“The whole object of travel is not to set foot on foreign land; it is at least to set foot on one’s own country as a foreign land”– G.K. Chesterton
A great many people are asking, “So, what are you actually doing? And what’s the point of all this?” These are fair and logical questions. Essentially, we are putting our things in storage, moving into a 25 foot Airsteam and traveling around the United States for the next year to two years. We are dropping a bomb into our conventional city life to challenge ourselves to live a different experience. We are trading in our modern condo amenities, the fancy kitchen, the walk-in closet, the two-sink master bathroom, and the roof deck with city views, for a sleek, stylish and small travel -trailer. The four of us will be living in a portable tin can, while still committed to the same sustainable habits that we currently practice.
As to the why, there are so many reasons why we’ve decided to do this, and decided to do this now. A huge part of the motivation behind this is just the simple bite of the travel bug. We love to travel and Justin and I have spent a large amount of time traveling around Europe, but we haven’t traveled and explored our own country. We live forty miles from where we grew up, and we’ve seen only a small portion of the U.S. When I look at the long list of places we wanted to visit, a list that gets longer and longer each year, I knew we would never get to see even half of these places given our current vacation calendar. We would have to do something bold and different if we wanted to put a dent in the list, and the best way to do this would be full-time travel. I long for the romanticism and excitement of the road described by Jack Karouac and Paul Theroux. A large part of this choice is pure restlessness and the desire for a life on the road.
When you travel, the most exciting part is all the new experiences you get to have, and we desperately want to create these experiences with our young kids. The kids are young enough that they are highly adaptable, aren’t involved in a million extra-curricular activities, and still enjoy spending time with us. We want to create amazing memories with them, but also push their boundaries as to what they are exposed to. If we have one mantra as parents it’s, EXPOSE! EXPOSE! EXPOSE!! Other than just saying this each day, we want to live it. When you experience new things, you learn more about yourself. As Mark Twain said, “Travel is fatal to prejudice, bigotry and narrow-mindedness.”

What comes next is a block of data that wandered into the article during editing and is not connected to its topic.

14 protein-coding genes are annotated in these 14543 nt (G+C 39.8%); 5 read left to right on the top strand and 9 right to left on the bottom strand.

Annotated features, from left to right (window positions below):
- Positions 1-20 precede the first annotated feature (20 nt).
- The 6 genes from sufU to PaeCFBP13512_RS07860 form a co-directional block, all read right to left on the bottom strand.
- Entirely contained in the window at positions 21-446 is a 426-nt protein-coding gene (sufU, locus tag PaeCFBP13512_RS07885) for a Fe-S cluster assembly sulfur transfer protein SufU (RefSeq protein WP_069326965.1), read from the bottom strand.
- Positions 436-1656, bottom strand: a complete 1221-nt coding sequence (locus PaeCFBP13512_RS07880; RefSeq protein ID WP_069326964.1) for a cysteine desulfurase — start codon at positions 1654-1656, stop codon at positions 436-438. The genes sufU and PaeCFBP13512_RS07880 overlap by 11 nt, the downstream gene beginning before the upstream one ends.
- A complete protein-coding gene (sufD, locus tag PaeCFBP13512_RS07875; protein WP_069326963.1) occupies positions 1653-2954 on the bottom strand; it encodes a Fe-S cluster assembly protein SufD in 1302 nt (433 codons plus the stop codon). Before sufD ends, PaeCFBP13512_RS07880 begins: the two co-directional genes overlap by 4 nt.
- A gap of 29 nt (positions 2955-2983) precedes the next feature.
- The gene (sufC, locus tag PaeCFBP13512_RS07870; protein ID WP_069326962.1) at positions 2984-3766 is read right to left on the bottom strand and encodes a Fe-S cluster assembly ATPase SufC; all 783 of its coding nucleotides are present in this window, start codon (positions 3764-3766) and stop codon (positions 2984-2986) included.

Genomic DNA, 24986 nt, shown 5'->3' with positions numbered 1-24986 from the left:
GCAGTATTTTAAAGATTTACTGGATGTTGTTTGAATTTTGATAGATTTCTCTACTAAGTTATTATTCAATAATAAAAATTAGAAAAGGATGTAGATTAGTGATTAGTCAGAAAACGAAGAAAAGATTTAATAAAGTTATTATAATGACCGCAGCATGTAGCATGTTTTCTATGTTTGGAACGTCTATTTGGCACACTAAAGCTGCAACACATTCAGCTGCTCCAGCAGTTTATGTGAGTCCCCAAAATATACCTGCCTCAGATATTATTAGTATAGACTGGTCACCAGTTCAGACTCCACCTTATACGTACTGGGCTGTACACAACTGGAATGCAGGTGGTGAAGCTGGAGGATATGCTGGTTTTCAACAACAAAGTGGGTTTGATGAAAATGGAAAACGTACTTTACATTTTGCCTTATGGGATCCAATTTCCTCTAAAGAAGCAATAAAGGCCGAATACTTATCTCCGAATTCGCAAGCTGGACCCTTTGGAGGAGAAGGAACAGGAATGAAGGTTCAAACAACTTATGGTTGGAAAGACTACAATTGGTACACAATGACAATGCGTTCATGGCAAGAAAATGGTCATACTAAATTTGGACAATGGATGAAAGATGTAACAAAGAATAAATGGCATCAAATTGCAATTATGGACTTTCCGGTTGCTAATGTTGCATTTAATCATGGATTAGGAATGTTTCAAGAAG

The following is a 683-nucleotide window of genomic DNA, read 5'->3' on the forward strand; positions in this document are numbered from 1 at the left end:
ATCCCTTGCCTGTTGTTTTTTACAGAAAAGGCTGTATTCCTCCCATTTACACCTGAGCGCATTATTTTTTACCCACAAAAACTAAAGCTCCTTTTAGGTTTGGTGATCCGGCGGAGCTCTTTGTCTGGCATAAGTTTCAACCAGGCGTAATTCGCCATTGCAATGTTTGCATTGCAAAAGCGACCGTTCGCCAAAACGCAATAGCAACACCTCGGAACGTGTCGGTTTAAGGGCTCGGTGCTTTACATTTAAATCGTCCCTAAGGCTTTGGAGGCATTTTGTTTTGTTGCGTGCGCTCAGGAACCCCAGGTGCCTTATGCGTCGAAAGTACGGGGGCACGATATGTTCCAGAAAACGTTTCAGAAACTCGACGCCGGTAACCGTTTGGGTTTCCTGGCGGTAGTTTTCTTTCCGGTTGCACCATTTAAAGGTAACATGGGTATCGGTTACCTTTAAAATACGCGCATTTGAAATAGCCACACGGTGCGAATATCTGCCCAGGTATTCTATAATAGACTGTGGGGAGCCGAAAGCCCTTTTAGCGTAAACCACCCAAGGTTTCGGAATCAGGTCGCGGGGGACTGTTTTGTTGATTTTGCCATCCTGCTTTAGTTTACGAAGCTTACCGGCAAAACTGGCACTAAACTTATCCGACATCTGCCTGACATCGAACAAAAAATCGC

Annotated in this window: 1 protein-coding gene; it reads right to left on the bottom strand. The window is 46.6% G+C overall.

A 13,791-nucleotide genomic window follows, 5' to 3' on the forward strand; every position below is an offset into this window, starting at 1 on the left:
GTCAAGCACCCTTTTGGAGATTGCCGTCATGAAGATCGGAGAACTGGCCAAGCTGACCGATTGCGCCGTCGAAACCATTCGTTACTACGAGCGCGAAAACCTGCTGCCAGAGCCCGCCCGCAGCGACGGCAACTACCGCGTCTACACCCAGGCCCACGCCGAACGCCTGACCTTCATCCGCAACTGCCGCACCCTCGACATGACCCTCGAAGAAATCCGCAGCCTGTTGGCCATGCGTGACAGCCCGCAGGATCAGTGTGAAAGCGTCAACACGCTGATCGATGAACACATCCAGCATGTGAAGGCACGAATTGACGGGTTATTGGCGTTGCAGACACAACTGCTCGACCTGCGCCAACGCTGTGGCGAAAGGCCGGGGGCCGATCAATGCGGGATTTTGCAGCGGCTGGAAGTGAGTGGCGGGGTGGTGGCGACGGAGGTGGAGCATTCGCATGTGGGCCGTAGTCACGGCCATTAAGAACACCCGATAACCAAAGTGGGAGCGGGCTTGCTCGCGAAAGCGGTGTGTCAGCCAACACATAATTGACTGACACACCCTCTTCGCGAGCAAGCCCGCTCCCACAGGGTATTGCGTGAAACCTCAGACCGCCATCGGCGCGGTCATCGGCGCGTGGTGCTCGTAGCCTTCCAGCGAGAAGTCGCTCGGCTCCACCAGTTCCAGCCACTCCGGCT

If this past election taught me anything, it’s that we live in a bubble. We live in a liberal, urban, blue state. We live in Obama’s town. I was shocked after Donald Trump’s election, for so many reasons that I won’t get into here, because I didn’t believe that Trump supporters were as plentiful as the media had me believe. I could count literally on one hand the number of Trump supporters I knew, and none of them lived close by. I didn’t understand the problems facing Americans who lived outside my bubble. Not only did I not understand, I didn’t even listen. Now more than ever, we are grappling with the question of what it means to be an American. Are our only connections that we shop at the same retailers and eat at the same chain restaurants? Are we connected by something more, a true set of shared values that we guarantee for everyone? And if so, what are they? What is the modern American Dream? I want to meet my fellow Americans and ask them these questions. I don’t believe we are as divided as the media would have us believe. So what truly binds us as a people? The best way to learn this is to go out there and ask, and then really listen to the answers. If we have one mantra as travelers it’s, LISTEN! LISTEN! LISTEN!
It would make no sense to go on this journey and leave our passion for the environment behind. We understand that the essence of travel is highly unsustainable. We are going to challenge ourselves to be as sustainable as we possibly can. To take the practices we’ve perfected at home and bring them on the road with us. Our hope is that we’ll learn even more ways to be kind to our environment as we live a nomadic life. Things that just weren’t possible in condo living, such as using a compostable toilet, are now possible in this new lifestyle. We will continue to recycle, compost, and spend our hard earned dollars on experiences over material goods. I’m confident that we’ll be living in an Unbelievably Sustainable Airstream!
When this journey is over, we expect to have a closer relationship with our kids. We expect to have a more physical connection to nature. We expect to see the beauty of America in its amazing places and people. We expect to have a better understanding of ourselves and our countrymen. Best of all, we’ll walk away with the experience of a lifetime; the big and little moments that shape who we are.
Years ago, while in college, I started to keep a journal filled with inspirational quotes from famous people. I hadn’t looked at the journal for a while and stumbled upon it when I started to pack and purge for this trip. I found it ironic that all those years ago, I copied by hand the entire four stanza Robert Frost poem, The Road Not Taken. Even back then I was itching to be a traveler of the world. I was drawn to the unconventional and wanted to explore life in a different way. And now, as never before, I am drawn to the last few sentences of that poem…..
Two roads diverged in a wood, and I-
I took the one less traveled by,
And that has made all the difference.